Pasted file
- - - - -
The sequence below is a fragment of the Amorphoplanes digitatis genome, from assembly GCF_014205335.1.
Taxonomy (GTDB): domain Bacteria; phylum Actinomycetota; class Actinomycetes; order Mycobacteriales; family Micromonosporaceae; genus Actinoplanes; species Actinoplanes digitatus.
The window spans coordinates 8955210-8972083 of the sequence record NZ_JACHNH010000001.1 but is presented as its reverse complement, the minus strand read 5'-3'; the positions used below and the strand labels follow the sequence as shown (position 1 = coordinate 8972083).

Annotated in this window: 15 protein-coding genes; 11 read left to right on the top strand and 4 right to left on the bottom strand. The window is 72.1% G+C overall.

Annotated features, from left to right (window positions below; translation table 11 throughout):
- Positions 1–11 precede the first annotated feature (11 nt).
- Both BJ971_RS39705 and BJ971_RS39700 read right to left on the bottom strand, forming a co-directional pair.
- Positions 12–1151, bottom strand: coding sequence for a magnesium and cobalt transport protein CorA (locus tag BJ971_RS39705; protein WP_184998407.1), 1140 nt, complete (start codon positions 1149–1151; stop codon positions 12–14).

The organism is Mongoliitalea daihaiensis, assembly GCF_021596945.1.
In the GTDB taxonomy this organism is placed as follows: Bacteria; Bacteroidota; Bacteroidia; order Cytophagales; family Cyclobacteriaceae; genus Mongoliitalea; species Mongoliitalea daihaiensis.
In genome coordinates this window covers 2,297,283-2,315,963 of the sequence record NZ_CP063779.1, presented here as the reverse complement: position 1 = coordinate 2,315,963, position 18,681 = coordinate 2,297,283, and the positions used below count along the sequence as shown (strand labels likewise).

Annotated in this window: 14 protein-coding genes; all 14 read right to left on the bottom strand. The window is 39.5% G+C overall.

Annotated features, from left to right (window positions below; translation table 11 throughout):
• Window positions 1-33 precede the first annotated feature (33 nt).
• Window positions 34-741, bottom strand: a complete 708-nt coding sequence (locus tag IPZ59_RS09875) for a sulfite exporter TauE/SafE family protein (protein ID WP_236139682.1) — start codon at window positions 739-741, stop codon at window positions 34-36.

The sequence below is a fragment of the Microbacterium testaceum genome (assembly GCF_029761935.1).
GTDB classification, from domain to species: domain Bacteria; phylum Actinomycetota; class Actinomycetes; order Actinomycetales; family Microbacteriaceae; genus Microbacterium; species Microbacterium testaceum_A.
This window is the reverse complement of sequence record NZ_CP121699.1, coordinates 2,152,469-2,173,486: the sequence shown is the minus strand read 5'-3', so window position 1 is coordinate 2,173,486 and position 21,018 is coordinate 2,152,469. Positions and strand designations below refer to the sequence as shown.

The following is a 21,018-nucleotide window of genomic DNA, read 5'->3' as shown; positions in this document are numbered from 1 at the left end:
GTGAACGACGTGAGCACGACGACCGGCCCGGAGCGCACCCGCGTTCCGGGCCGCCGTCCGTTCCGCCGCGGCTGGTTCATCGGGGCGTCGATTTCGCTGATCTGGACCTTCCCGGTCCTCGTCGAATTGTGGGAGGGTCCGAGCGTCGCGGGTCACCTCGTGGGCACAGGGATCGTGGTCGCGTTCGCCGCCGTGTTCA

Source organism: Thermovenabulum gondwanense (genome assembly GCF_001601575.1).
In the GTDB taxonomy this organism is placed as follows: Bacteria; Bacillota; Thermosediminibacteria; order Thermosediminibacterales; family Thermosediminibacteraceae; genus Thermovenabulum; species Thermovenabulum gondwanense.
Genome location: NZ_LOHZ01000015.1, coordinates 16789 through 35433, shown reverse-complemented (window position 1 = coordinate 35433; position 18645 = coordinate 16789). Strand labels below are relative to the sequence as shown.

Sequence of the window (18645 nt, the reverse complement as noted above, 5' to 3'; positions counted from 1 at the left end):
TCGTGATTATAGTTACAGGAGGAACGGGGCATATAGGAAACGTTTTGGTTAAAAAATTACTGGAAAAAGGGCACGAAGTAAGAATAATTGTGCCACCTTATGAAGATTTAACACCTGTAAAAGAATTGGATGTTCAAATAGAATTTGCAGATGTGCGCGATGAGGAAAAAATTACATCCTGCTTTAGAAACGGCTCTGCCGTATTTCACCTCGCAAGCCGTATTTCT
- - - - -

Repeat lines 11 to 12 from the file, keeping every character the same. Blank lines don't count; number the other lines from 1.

In genome coordinates this window covers 2,297,283-2,315,963 of the sequence record NZ_CP063779.1, presented here as the reverse complement: position 1 = coordinate 2,315,963, position 18,681 = coordinate 2,297,283, and the positions used below count along the sequence as shown (strand labels likewise).

Annotated in this window: 14 protein-coding genes; all 14 read right to left on the bottom strand. The window is 39.5% G+C overall.